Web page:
ATLANTA—Interviews with law enforcement officers who work with confidential drug informants reveal that the practice, while aiding in investigations and arrests, can also extract huge personal, professional and organizational costs, according to research published in a new book this month.
For “Speaking Truth to Power: Confidential Informants and Police Investigations,” criminologists Dean Dabney of Georgia State University and Richard Tewksbury of the University of Louisville interviewed police officers from more than a dozen local, state and federal agencies—including two large metropolitan police departments—to reveal the complex nature of a police-citizen information exchange central to most criminal investigations.
Given the multilayered reality of narcotics trafficking—a sophisticated, clandestine system that includes people in many roles in multiple locations—law enforcement routinely pressures known offenders to provide inside information in exchange for leniency or remuneration. Estimates suggest that as many as a third of all crimes cleared by police involve the use of informers.
The book places this heavy reliance on confidential informants in the context of the wide-ranging war on drugs. It also cautions against a growing dependence on this shadowy approach to police work.
Dabney and Tewksbury find the outsider status of police officers pushes them toward relying upon informants for inside information on criminal subcultures. They are also pulled toward using informants by police agencies that increasingly evaluate officers on their success in disrupting criminal activity as measured by the number of warrants and arrests they produce.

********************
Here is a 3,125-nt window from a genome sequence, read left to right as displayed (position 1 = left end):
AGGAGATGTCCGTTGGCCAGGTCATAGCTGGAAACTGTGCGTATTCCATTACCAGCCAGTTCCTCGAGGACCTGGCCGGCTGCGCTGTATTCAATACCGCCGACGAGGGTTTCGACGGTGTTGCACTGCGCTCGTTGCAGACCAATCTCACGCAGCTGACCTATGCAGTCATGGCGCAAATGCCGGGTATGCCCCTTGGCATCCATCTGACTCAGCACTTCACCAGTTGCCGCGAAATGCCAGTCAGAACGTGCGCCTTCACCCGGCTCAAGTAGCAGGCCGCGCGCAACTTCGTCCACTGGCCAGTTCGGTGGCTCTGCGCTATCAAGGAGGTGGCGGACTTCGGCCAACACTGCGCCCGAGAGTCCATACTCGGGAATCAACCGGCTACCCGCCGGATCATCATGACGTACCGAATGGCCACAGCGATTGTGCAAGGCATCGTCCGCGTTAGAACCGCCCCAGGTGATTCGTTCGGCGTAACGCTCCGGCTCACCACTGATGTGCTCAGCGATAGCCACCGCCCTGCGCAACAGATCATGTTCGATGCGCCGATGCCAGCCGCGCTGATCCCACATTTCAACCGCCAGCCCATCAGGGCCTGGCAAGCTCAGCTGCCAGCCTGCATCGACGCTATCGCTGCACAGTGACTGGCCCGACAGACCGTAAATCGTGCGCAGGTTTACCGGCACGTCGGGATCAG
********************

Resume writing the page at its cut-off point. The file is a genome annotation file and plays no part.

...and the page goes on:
The book describes four types of informants: police sources who unknowingly provide intelligence while being questioned by police, civic-minded citizen informers who seek to partner with the police to fight crime, indentured informants who exchange information for leniency in the wake of their arrest and entrepreneurial informants who trade information for money.
“Confidential informants come in several varieties and can bring huge value to an investigation,” said Dabney, an associate professor in the Andrew Young School of Policy Studies. “They provide information that is often impossible to access, or that requires an excessive amount of time or diligence.”
However, the negative impacts can also be substantial, he said. Personal costs to investigators include the time and attention required to manage informants and the possibility the relationship or job will “invade” his or her personal life. An investigator’s relationship with an informant may become too personal, as exemplified by the relationships of Boston crime boss/informant James “Whitey” Bulger and FBI agents James Connelly and John Morris as portrayed in books and the movie “Black Mass.”
Professional costs center on the reliability—or lack thereof—of an informant’s information, their lack of dependability, and their inability or incompetence at following through on actions and information-gathering. There is also a high probability of deception by informants who provide information and engage in criminal activities.
For police organizations, the increasing reliance on confidential informants links agency success to inside information provided by known criminals and potentially jeopardizes already tenuous police-community relations.
“Although they must approach their informants with apprehension, skepticism and their eyes wide open to potential backlash and negative consequences,” Dabney said, “they seem to believe this aspect of the job is commonly perceived as necessary to policing.”
“Speaking Truth to Power” was published by the University of California Press.